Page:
Response to Census 2021 data on English language proficiency

Responding to Census 2021 data on English language proficiency, Alex Stevenson, head of essential and life skills at Learning and Work Institute, said:


29 11 2022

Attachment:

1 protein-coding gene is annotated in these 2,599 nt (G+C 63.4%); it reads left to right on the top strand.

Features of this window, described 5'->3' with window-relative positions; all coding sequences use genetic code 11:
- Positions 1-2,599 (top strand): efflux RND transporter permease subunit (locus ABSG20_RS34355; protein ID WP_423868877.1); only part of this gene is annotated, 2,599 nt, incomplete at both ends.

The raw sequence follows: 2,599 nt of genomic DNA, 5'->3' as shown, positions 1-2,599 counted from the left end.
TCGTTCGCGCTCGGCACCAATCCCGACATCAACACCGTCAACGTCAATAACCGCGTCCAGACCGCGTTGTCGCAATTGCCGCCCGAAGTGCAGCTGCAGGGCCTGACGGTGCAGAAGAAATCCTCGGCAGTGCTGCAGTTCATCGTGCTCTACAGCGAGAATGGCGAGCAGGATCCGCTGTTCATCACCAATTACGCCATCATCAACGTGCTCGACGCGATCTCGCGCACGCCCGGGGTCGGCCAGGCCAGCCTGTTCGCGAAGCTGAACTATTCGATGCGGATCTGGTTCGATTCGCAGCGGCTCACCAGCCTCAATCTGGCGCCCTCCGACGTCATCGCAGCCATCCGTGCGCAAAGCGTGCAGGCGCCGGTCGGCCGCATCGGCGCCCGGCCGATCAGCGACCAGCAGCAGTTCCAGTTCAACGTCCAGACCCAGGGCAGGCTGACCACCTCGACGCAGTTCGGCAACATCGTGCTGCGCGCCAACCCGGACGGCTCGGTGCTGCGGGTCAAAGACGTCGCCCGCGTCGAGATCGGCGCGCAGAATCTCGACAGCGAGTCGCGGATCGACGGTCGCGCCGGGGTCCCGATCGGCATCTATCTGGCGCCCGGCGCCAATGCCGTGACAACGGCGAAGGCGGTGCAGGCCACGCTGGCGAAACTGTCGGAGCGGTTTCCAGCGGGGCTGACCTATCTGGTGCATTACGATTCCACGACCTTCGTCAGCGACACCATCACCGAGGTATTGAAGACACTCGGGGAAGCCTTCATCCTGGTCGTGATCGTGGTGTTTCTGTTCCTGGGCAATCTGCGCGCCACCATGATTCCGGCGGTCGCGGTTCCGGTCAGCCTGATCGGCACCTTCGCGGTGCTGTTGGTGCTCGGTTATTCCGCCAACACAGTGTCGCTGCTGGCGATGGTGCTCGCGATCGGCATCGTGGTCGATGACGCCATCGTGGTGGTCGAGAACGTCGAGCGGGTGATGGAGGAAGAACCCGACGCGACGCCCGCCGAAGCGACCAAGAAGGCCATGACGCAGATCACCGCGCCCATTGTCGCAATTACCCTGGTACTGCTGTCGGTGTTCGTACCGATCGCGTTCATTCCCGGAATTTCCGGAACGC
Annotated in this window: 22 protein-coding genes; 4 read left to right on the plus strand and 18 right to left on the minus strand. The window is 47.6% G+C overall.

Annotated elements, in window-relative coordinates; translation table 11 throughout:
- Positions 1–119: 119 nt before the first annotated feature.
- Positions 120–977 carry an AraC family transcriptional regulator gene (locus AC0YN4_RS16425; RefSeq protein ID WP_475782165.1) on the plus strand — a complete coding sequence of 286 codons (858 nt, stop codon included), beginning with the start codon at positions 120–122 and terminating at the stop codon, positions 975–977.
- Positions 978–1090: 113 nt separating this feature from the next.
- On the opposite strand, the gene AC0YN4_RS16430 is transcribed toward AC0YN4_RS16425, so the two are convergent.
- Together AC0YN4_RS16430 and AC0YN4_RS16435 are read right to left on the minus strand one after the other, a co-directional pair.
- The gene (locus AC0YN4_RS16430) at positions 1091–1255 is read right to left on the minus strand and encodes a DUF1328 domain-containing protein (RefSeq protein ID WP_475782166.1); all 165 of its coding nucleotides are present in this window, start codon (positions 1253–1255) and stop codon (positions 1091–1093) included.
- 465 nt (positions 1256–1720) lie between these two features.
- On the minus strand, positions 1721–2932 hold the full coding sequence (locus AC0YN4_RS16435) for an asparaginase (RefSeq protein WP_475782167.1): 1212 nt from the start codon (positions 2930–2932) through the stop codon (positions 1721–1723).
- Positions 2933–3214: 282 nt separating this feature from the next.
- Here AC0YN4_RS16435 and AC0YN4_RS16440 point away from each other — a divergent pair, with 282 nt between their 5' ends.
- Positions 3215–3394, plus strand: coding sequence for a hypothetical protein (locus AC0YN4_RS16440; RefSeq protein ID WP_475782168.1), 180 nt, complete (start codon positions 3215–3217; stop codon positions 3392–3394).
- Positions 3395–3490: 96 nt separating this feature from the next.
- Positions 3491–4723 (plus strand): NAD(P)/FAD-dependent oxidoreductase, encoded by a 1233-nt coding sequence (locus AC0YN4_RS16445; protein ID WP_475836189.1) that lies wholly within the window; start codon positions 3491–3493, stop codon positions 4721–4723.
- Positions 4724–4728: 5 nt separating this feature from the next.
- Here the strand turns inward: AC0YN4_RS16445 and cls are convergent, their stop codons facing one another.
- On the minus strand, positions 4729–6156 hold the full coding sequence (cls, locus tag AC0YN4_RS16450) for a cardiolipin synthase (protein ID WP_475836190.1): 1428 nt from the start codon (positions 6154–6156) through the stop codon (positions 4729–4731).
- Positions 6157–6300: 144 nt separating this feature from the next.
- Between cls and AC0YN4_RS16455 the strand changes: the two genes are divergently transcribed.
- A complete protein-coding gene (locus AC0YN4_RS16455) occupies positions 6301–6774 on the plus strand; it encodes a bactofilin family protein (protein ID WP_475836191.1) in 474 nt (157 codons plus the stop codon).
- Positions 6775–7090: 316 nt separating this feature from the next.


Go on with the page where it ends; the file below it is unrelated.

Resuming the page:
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Today’s 2021 Census data shows 1,040,000 adults in England and Wales say they can’t speak English well or at all. That’s 20% of all adults whose main language is not English (or Welsh in Wales), little changed on ten years ago though population growth means it’s an extra 177,000 people. 160,500 people say they can’t speak English at all, up from 137,500 in 2011. The Census also shows significant variation in English language proficiency at regional and local authority levels, with the highest numbers of residents who do not speak English well or at all in London, the North West, and the West Midlands. In 2021/22, 123,730 adults participated in English for Speakers of Other Languages (ESOL) provision in England. This means it would take around 25 years to address English language learning needs in England on current trends, assuming people need on average three years of ESOL provision to improve their English language proficiency. English language skills underpin the employment prospects, integration and wellbeing of new arrivals. We need more urgent action to boost English language provision, alongside other essential skills such as literacy, numeracy and digital.